So You Want a Mole Removed, What Is The Doc's Method? - 1

So You Want a Mole Removed, What Is The Doc’s Method?

Skin lesions can be raised or flat, pale, skin coloured or dark. They can be located on your face, arm, neck, basically anywhere on the body, as the skin is one large organ, no different to the heart, lung or kidney. They can appear from childhood or start later in life. They may bother you as they are changing lesions, or affect your self esteem as they may look unsightly, or they may irritate you as they are located in an area that gets in the way, like your neck or back.

Moles are collections of pigment producing cells, known as melanocytes, that reside in upper part of skin. They can be brown, black, blue or skin coloured. They can be flat or raised. Moles are a common natural part of the skin development process that is influenced by ultraviolet rays (eg. sun exposure) and genetics. Whilst some moles are present at birth, the majority of moles develop during our childhood and early adulthood. We continue to develop moles in our 3rd and 4th decade of life.

Moles can change for a variety of reasons. As they are made up of dynamic cells called melanocytes, they can be influenced to grow or change by sunlight exposure by producing more melanin (the pigment that gives us our natural skin colour), making them appear darker. They also can respond to hormonal changes (eg. Puberty, Pregnancy, Medications). These factors generally affect most moles at the same time and are uniform and self-limiting. But if a solitary mole changes, it may be caused by cancerous changes. Which should influence you to seek an experienced skin doctor to assess it to determine the diagnosis (eg. Whether the lesion is benign or malignant).

So you want a skin lesion or mole removed. What is the process with The DOC Cosmetic & Skin Clinic?

The first and most important step is to assess your mole(s) or lesion(s) in person and obtain a detailed history of your past medical history and skin cancer history, as well as search for skin cancer risk factors.
Then examining the mole with a dermatoscope, which is a specialised non-invasive instrument to visualise changes in colour, and microstructures of the upper skin (eg. Epidermis, the dermoepidermal junction, and the papillary dermis) that are not visible to the naked eye. This gives Dr Omarjee clues to whether the lesion of interest is benign or suspicious (or a skin cancer).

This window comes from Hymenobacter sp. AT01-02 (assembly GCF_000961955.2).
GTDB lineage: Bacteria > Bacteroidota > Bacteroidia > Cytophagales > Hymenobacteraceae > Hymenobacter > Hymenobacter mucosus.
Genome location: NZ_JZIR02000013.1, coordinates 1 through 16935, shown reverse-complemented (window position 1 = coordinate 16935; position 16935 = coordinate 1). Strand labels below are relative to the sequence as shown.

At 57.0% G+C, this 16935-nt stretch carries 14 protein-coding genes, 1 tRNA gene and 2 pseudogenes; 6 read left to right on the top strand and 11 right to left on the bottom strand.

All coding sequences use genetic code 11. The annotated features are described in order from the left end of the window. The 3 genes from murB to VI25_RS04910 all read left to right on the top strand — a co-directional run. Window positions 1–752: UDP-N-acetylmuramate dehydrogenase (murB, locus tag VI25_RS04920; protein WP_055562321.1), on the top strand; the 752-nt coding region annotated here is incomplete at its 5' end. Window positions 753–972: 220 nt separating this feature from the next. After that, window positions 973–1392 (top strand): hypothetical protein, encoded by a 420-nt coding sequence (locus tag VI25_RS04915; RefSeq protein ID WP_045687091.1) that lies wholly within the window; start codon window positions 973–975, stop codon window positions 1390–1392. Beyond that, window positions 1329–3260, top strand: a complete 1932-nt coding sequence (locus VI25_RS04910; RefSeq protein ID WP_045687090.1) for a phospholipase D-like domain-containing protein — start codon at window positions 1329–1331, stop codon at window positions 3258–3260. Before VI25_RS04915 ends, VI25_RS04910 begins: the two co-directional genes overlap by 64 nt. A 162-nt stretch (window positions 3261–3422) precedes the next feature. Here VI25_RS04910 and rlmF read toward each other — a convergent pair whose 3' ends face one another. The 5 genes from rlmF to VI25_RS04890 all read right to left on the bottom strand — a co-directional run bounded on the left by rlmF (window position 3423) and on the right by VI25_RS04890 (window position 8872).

The treatment plan is then dictated on this assessment. If the assessment is clear cut and deemed the lesion is benign looking with no clues for skin cancer, cosmetic methods of removal are discussed and favoured, as in Dr Omarjee’s experienced hands, they usually result in excellent cosmetic improvements (minimal to no scarring). These methods include Radiofrequency Mole/Lesion Shaving (as known as “Cosmetic Mole Removal”) and Laser Mole removal. Both are performed with minimal to no discomfort.

Dr Omarjee has been utilising and perfecting his technique over the last 16 years with Radiofrequency Mole removal and has removed over 20,000 moles and skin lesions with this method.

Please click the links below to read more about your treatment options:

What if the assessment of the skin lesion or mole looks suspicious?

Then there are a few options depending on the changes seen, which include monitoring the lesion over 12 months (with photos to compare changes), and biopsy (eg. Shave biopsy, Punch biopsy and traditional elliptical excisional biopsy). The biopsy method is utilised to send a sample or the whole lesion (and surrounding and beneath skin of the lesion of interest) to be critically analysed by a histopathologist (type of doctor) under a microscope to make a microscopic diagnosis of the suspicious lesion. Sometimes further treatment is required after this biopsy dependent on the result obtained from histopathology.

You should never have any skin lesion or mole removed by a non doctor as they are not trained to fully analyse the lesion to exclude skin cancer, which for obvious reasons could end in disaster (see image below, Melanoma).